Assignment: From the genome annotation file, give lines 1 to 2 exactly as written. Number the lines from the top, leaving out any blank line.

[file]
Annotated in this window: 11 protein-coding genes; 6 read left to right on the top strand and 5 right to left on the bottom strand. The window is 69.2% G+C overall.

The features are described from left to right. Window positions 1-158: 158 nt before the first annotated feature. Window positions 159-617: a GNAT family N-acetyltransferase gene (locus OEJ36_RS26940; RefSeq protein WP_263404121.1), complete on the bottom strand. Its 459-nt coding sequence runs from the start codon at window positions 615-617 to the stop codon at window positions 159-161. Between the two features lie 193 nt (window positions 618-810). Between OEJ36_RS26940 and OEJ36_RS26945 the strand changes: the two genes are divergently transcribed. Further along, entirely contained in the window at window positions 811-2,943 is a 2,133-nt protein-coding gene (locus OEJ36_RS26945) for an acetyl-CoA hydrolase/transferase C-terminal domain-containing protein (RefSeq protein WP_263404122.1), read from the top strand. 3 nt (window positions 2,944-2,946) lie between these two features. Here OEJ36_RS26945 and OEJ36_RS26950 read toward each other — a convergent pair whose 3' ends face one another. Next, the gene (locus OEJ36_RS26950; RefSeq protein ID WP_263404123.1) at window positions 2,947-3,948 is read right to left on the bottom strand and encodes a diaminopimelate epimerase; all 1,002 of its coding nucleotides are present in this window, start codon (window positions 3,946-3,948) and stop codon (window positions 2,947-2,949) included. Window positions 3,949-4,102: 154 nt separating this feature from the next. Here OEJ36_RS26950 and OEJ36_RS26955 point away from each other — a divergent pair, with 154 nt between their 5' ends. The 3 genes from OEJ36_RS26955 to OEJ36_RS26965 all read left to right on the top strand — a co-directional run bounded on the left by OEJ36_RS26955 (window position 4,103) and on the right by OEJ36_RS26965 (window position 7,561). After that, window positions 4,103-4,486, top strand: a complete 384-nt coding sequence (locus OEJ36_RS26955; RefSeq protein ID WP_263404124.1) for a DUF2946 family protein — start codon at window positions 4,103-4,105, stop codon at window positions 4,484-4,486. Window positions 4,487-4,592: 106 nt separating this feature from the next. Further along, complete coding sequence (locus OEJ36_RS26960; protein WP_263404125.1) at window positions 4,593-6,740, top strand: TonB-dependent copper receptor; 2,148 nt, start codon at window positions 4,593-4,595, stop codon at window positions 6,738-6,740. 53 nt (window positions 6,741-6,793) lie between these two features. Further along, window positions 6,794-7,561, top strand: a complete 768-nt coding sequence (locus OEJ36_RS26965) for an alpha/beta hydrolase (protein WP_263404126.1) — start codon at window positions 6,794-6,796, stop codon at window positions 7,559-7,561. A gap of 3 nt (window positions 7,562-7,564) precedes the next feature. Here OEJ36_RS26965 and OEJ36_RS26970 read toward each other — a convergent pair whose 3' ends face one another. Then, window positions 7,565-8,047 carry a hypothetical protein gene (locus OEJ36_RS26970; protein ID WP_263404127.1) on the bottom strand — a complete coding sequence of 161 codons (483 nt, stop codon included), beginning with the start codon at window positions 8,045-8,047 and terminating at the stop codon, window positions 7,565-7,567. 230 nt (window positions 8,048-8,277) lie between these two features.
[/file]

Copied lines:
Annotated in this window: 11 protein-coding genes; 6 read left to right on the top strand and 5 right to left on the bottom strand. The window is 69.2% G+C overall.

The features are described from left to right. Window positions 1-158: 158 nt before the first annotated feature. Window positions 159-617: a GNAT family N-acetyltransferase gene (locus OEJ36_RS26940; RefSeq protein WP_263404121.1), complete on the bottom strand. Its 459-nt coding sequence runs from the start codon at window positions 615-617 to the stop codon at window positions 159-161. Between the two features lie 193 nt (window positions 618-810). Between OEJ36_RS26940 and OEJ36_RS26945 the strand changes: the two genes are divergently transcribed. Further along, entirely contained in the window at window positions 811-2,943 is a 2,133-nt protein-coding gene (locus OEJ36_RS26945) for an acetyl-CoA hydrolase/transferase C-terminal domain-containing protein (RefSeq protein WP_263404122.1), read from the top strand. 3 nt (window positions 2,944-2,946) lie between these two features. Here OEJ36_RS26945 and OEJ36_RS26950 read toward each other — a convergent pair whose 3' ends face one another. Next, the gene (locus OEJ36_RS26950; RefSeq protein ID WP_263404123.1) at window positions 2,947-3,948 is read right to left on the bottom strand and encodes a diaminopimelate epimerase; all 1,002 of its coding nucleotides are present in this window, start codon (window positions 3,946-3,948) and stop codon (window positions 2,947-2,949) included. Window positions 3,949-4,102: 154 nt separating this feature from the next. Here OEJ36_RS26950 and OEJ36_RS26955 point away from each other — a divergent pair, with 154 nt between their 5' ends. The 3 genes from OEJ36_RS26955 to OEJ36_RS26965 all read left to right on the top strand — a co-directional run bounded on the left by OEJ36_RS26955 (window position 4,103) and on the right by OEJ36_RS26965 (window position 7,561). After that, window positions 4,103-4,486, top strand: a complete 384-nt coding sequence (locus OEJ36_RS26955; RefSeq protein ID WP_263404124.1) for a DUF2946 family protein — start codon at window positions 4,103-4,105, stop codon at window positions 4,484-4,486. Window positions 4,487-4,592: 106 nt separating this feature from the next. Further along, complete coding sequence (locus OEJ36_RS26960; protein WP_263404125.1) at window positions 4,593-6,740, top strand: TonB-dependent copper receptor; 2,148 nt, start codon at window positions 4,593-4,595, stop codon at window positions 6,738-6,740. 53 nt (window positions 6,741-6,793) lie between these two features. Further along, window positions 6,794-7,561, top strand: a complete 768-nt coding sequence (locus OEJ36_RS26965) for an alpha/beta hydrolase (protein WP_263404126.1) — start codon at window positions 6,794-6,796, stop codon at window positions 7,559-7,561. A gap of 3 nt (window positions 7,562-7,564) precedes the next feature. Here OEJ36_RS26965 and OEJ36_RS26970 read toward each other — a convergent pair whose 3' ends face one another. Then, window positions 7,565-8,047 carry a hypothetical protein gene (locus OEJ36_RS26970; protein ID WP_263404127.1) on the bottom strand — a complete coding sequence of 161 codons (483 nt, stop codon included), beginning with the start codon at window positions 8,045-8,047 and terminating at the stop codon, window positions 7,565-7,567. 230 nt (window positions 8,048-8,277) lie between these two features.